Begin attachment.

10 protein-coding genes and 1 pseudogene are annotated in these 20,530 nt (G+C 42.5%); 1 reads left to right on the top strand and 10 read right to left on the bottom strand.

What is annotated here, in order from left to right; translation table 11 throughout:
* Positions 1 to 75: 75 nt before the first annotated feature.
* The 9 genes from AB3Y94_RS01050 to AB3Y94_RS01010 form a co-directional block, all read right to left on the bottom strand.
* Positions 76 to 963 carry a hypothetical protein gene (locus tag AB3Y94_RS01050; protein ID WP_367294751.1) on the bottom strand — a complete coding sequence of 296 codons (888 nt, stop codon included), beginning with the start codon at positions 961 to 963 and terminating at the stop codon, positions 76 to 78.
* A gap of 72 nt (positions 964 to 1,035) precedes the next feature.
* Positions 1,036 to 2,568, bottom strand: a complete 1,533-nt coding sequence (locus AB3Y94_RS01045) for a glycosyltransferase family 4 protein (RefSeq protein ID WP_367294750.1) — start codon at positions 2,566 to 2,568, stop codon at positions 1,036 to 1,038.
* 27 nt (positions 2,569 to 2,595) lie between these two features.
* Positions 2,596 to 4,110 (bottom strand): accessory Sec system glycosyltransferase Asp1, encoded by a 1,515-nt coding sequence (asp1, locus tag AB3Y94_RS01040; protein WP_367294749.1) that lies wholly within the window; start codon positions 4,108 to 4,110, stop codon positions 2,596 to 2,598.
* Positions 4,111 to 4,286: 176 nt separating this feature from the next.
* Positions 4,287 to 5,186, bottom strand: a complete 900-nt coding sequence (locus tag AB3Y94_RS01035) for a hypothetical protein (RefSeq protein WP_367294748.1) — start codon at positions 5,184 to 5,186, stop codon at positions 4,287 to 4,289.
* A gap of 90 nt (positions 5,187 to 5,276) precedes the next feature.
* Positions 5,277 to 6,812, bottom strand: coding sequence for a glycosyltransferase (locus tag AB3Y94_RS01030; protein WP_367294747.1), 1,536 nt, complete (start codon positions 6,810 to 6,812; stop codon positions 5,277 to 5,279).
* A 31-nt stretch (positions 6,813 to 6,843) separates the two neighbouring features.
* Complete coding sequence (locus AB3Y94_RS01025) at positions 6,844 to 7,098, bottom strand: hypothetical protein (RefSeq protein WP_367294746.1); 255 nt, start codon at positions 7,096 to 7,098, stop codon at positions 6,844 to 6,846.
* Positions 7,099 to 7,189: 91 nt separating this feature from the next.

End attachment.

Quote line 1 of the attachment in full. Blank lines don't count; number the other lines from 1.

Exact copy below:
10 protein-coding genes and 1 pseudogene are annotated in these 20,530 nt (G+C 42.5%); 1 reads left to right on the top strand and 10 read right to left on the bottom strand.